Something exploded inside with a thud, and the damaged drone fell silent, inert. Harvey Otis struggled to regain balance, blood flowing from his shredded arm surrounding him in a crimson most of bubbles.

‘Our emergency plan was real shitty,’ said Muldoon, breaking the deafening silence.

‘Tell me about it,’ agreed Milosh, examining his wounds. Stepan’s side was bleeding, wounded by the flak from the shotgun. His right arm was unresponsive, electronics probably damaged by the shock, if not worse. Eyes and ears were bleeding, and he could barely hear the red-haired smuggler.

‘Could be worse though,’ he said finally. ‘That thing almost did us in real good, am I right, Otis?’ When Harvey didn’t reply, Milosh turned to the giant. Otis was drifting aimlessly amid the bloody mess, holding the gore that was Chatty in his arms. Paying no heed to the bodily fluids staining his orange jumpsuit, Harvey cradled the corpse, his tears mixing with the floating blood.

‘Shit, man…’ started Stick, but fell silent. Muldoon shook his head, pale on his face. Stepan approached the Outer, laying a hand on his shoulder.

‘Chatty’s gone, Harvey,’ he said gently. ‘There’s nothing we can do.’

Spider unplugged the cable, letting it pull itself back into his skull. The biodrone activated its engine again, spike still in the wound, but no more blood flowing. Outer hacker blinked a few times, then looked around. His jaw dropped at the sight of the carnage around him.

‘What the fuck happened here, baws?’ he asked, baffled.

‘We had company,’ replied Milosh in a soft voice. ‘We gotta bounce now; there’s more where that came from. We can’t take on another one.’

‘There’ll probably be more than one, I reckon,’ added Muldoon. ‘Come on, Otis, leave him, and let’s go.’ When the giant Outer didn’t react, Milosh and Muldoon gently wrestled Chatty’s remains from his embrace and led to the maintenance shaft after Spider and his biodrone. Stick followed suit, pulling the floor panel back on its place to cover their escape route at least a bit. Chatty’s mutilated remains hovered in the cell, spinning slowly. Blood, gore, the security drone’s motionless wreck, and the debris revolved around him. The tranquility was disturbed moments later when four more security drones charged into the cell, shock batons and guns at the ready. The machines’ glass eyes scanned the room, analyzing the scene – then called the biodrones to locate the prisoners’ escape route.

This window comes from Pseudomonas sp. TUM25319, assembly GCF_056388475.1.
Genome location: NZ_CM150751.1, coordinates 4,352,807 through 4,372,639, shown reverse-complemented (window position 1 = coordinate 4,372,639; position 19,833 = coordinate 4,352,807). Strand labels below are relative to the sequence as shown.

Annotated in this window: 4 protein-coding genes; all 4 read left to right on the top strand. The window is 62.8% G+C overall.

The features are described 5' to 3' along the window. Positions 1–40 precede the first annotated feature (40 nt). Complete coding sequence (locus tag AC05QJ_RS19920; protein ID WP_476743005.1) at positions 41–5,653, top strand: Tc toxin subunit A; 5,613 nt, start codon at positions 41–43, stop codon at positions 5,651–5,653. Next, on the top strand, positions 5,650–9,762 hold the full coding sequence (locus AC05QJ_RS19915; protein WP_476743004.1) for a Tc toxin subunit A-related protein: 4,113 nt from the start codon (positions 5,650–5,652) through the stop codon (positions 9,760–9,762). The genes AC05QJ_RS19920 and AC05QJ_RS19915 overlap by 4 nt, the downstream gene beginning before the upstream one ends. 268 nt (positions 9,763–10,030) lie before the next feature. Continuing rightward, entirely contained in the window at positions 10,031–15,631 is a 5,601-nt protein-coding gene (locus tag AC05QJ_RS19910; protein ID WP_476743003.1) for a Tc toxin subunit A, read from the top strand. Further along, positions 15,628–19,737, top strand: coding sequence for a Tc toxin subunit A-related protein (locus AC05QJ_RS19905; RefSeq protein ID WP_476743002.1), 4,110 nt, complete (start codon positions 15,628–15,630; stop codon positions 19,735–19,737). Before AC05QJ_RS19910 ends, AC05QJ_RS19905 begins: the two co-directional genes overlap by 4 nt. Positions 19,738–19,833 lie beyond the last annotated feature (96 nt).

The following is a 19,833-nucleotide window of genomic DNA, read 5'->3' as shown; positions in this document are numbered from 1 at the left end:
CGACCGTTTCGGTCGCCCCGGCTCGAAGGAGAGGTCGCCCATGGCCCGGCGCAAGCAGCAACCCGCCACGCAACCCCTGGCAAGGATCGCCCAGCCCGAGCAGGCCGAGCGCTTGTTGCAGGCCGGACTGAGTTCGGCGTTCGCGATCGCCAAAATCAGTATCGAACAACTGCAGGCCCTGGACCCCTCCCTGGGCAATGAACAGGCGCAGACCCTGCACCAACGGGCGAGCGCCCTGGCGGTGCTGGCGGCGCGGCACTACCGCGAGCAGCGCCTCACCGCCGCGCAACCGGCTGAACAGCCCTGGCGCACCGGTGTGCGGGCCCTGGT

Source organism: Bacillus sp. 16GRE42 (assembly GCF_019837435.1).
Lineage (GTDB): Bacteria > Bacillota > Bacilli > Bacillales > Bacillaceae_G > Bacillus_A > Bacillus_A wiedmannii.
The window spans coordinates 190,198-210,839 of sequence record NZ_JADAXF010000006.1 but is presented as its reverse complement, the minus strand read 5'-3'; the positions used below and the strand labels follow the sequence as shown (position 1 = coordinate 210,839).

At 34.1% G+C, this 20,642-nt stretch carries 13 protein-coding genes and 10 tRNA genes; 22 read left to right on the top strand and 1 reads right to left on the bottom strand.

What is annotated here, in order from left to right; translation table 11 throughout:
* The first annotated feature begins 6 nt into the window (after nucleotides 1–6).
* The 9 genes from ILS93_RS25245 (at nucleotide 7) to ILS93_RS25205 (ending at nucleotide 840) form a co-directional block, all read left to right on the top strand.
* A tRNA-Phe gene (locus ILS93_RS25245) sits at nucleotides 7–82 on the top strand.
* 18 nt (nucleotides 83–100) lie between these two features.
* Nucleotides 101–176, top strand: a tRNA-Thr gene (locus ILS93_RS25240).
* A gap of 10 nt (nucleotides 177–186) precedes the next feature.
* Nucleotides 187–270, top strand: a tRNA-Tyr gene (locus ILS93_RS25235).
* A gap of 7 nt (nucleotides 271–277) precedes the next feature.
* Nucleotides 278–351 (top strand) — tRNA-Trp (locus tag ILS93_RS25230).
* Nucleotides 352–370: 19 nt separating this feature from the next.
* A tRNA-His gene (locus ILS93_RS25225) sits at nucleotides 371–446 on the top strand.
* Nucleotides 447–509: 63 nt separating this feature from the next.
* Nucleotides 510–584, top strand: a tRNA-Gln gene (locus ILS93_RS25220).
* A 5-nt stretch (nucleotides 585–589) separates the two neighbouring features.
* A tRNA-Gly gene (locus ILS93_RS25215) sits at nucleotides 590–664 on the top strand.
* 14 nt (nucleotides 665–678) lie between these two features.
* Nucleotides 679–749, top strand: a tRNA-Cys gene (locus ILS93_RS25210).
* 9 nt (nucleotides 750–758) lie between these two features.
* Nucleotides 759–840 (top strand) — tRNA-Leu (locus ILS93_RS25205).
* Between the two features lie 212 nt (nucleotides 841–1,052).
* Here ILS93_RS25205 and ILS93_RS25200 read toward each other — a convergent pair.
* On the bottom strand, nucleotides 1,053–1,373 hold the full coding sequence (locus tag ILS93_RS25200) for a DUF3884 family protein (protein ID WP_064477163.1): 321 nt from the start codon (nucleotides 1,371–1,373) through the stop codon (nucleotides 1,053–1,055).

The prisoners crawled through the tight ducts, following Spider’s drone leading them to the gunnel of the ship. Narrow pathways filled with pipes and sharp edges tore at their orange prison suits, naked feet and hands soon bled from multiple cuts and scratches. After what seemed like hours, the biodrone stopped in front of a ventilation crate. Its segmented tentacles quickly disassembled the lock, and the gang floated into the hangar bay. Forklifts were still secure in their charging racks, but all the biodrones were gone, and the hall was dark, silent, and cold.

‘Aight, Stick, Otis, Muldoon, get us some power tools.’ commanded Milosh. ‘We need some weapons at least.’

‘Are we gonna take on the drones, baws?’ asked Spider when the men left to wrench the drawers open.

‘Not unless we have to,’ replied the mercenary. ‘Send your pet to let Al know it’s time to bounce, and we’re gonna look around.’

‘What are we looking for?’ Muldoon drifted to join them, hauling a couple of sets of nailguns and plasma cutters.

‘First of all, whoever it was that hacked them drawers in the first place,’ said Stepan, looking around.

‘Why the hell do we care about some stowaways, man?’ protested the red-haired smuggler. ‘We gotta get the shit outta this can.’

‘Exactly, the fuck are some junkies good for us?’ joined him Stick.

‘Think for a second. Whoever they are, they got here somehow,’ schooled them Milosh. ‘And that means we can use their ship to get the shit outta here.’

‘The man’s right, you know,’ said Otis in support. ‘We find them, and remove ourselves from the deck before the drones even find us.’

‘What about Al and the rest?’ Muldoon wasn’t convinced.

‘We grab Al and whoever fits on board of whatever the hitchhikers used to tag the barge,’ replied the giant Outer pirate calmly. ‘Chatty would want that.’

‘Yeah, Chatty didn’t die for no nothin’, no way,’ agreed Spider, nodding energetically.

Before anyone could argue any more, they heard the hangar airlock’s outer hatch opened, red light signaling the passage is open, and the countdown is ongoing.

‘Quick, bounce!’ urged them Milosh. ‘The drones found us!’

‘It’s too late; we can’t get back into the shaft!’ whispered Otis.

‘Shit, hide then, over there!’ commanded Stepan and kicked himself off towards the lock. The mercenary took cover behind the airlock frame, high-pressure nailgun in hand. He managed just in time, too – the red light turned into a bright green, and the door opened. A dark shape drifted into the hangar bay, slowly and carefully.

In a split second, Milosh grabbed the edge of the airlock frame, pushed himself onto the intruder with force and fired his nailgun repeatedly. To his surprise, the shape cried out in a high pitched, female voice in a burst of pain and terror. The copper scent of blood filled the room. Milosh lit the nailgun’s beam and looked right into the still, black eyes of a young, olive-skinned girl drifting away from him, mouth open in shock.

End of Chapter 2